“Personal effectiveness is the core of our business.”
- Sheila Viesca, TalkShop

Thursday, June 28, 2012

Customer Diplomacy

The customer is always right. This means that no matter how right you are on a certain matter, if it's against the client's opinion, then you're 110% wrong! So how can you win an argument with a customer if what they're saying is actually wrong? The answer is simple: lose the argument. Draw out an opinion from them that's in common with yours and intentionally lose the debate. It sounds like a sneaky tactic but that's what you call diplomacy. How to pull it off? That's what this article is all about.

It's a tough job but somebody's gotta do it.
Smiling can be contagious and helps set a positive atmosphere. Being warm and pleasant makes it easy for customers to trust you and agree with you. It’s easier to smile when you’re not worrying so much about your own problems. Always be considerate and have a positive mindset to overcome your troubles.

Common sense is actually not so common, which is why it’s becoming even more important every day. Always remember to think before you act. And when you’re sure of what you want to say, assert yourself. Speak from the heart and you won’t have to worry about being aggressive (instead of assertive).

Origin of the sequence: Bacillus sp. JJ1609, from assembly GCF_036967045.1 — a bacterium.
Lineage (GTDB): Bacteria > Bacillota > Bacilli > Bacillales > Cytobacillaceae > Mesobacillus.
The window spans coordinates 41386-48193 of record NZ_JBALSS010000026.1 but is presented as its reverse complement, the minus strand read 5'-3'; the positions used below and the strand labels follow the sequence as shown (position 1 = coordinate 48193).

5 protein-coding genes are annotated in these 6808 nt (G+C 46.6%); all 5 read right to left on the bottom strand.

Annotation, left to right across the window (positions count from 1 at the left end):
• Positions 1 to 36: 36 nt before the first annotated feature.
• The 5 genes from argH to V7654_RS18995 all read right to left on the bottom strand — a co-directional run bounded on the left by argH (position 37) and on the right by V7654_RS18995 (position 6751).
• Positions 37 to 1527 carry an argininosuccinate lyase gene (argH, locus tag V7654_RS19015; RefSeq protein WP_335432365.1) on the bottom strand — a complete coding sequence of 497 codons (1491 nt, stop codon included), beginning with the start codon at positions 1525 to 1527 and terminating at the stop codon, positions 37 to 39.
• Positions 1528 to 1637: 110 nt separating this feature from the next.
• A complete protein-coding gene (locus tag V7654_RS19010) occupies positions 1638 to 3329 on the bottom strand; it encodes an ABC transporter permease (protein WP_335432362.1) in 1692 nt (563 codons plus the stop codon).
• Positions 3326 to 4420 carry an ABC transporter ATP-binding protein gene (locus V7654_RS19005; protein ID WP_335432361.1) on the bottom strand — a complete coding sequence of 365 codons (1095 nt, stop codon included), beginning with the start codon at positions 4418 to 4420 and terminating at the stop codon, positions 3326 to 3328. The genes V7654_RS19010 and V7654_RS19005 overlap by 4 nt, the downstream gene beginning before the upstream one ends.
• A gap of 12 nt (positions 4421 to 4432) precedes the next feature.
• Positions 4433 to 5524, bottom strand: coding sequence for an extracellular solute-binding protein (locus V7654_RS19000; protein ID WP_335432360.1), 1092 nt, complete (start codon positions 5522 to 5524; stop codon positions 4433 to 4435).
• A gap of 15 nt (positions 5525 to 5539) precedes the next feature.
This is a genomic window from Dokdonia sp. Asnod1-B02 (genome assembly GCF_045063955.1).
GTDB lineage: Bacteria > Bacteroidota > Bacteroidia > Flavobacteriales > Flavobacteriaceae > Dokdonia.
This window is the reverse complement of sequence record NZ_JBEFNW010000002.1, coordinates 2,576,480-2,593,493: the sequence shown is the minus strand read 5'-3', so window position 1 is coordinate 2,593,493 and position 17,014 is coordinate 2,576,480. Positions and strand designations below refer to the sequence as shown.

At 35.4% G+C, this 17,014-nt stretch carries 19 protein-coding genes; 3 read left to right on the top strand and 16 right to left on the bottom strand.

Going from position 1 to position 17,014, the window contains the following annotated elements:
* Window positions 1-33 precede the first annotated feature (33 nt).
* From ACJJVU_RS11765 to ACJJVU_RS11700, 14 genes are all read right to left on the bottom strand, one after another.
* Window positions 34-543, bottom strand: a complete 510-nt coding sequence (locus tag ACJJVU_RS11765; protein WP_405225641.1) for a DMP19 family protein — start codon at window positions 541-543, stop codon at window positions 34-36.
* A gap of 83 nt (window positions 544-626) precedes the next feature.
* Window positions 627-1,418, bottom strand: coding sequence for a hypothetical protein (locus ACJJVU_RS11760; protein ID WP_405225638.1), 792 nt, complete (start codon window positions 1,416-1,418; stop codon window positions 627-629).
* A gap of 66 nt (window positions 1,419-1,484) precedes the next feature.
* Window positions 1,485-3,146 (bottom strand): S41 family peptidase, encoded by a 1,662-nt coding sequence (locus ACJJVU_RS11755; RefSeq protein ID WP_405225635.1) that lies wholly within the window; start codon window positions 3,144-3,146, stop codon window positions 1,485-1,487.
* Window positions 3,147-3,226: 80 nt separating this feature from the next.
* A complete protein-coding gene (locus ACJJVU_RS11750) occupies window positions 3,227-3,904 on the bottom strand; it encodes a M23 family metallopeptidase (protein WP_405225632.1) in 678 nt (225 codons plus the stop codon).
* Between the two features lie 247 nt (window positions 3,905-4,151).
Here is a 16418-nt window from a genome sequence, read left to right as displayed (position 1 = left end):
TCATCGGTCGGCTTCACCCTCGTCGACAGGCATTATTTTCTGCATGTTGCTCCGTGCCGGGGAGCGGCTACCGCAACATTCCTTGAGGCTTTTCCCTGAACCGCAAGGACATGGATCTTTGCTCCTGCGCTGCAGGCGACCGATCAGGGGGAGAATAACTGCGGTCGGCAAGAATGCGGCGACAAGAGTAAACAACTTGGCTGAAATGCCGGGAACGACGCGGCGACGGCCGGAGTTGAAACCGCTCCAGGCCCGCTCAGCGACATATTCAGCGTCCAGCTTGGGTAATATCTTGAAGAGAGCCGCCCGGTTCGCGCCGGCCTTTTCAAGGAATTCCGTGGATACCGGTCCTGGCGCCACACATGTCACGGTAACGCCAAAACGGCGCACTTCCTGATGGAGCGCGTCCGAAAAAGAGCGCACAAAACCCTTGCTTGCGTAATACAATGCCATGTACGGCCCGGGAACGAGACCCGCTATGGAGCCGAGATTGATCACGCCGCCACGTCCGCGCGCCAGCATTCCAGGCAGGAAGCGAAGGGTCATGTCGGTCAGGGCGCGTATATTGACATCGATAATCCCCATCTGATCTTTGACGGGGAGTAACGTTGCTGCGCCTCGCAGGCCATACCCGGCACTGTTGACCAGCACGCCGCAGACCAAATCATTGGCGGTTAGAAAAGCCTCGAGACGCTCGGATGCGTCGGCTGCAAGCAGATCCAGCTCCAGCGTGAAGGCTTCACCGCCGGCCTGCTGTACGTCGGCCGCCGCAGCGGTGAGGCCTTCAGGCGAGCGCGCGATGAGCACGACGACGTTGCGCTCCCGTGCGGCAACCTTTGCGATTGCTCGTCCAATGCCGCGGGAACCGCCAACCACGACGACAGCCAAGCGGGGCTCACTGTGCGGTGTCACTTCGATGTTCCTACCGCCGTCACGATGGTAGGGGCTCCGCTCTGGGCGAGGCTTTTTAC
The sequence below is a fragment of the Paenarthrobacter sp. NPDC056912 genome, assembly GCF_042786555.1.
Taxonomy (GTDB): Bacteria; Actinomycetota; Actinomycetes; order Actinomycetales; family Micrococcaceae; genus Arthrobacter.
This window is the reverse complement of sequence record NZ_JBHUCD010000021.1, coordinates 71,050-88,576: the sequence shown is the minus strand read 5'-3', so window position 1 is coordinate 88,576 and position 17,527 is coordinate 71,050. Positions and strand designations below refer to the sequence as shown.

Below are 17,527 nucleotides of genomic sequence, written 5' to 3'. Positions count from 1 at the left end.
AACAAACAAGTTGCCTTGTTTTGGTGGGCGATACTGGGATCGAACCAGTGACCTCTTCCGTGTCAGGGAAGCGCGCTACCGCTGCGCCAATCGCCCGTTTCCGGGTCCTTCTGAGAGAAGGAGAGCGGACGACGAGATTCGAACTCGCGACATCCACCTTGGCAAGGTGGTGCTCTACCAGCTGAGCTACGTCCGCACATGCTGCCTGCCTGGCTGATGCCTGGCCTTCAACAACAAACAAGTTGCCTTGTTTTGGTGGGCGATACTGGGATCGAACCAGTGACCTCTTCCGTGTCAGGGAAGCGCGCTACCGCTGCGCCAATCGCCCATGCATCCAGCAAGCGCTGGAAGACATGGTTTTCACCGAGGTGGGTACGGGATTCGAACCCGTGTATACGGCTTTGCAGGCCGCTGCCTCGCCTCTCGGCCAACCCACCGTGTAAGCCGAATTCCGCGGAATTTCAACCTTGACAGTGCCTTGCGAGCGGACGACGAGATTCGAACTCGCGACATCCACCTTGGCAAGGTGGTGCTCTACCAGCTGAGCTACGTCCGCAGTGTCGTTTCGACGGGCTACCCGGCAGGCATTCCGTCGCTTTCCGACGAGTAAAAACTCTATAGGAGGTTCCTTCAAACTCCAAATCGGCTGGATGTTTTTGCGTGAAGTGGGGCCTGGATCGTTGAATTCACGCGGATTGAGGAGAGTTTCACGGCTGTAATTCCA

We have two ears and one mouth which means we should be doing twice the listening and less the talking. This is the only way you can find out the customer’s needs and answer them. Respect the customer’s concerns and don’t be afraid to ask. Asking means showing interest. Almost everyone likes to be heard.
There are those who are passive and simply want to do the least while there are those who are active and want to initiate changes in their life. Be active and initiate a way to resolve conflicts with the customer. It starts with looking at the big picture. You’re not working for yourself; you’re part of an institution that services thousands of people each day. Your effort is an important contribution to the group. 

At the end of the day it's all about finding common ground with the customer. You may disagree with each other on a lot of things but there has to be something the two of you have in common. After all, you're both human beings. Find common ground and use it to get the client to start agreeing with you.
By TalkShop

No comments:

Post a Comment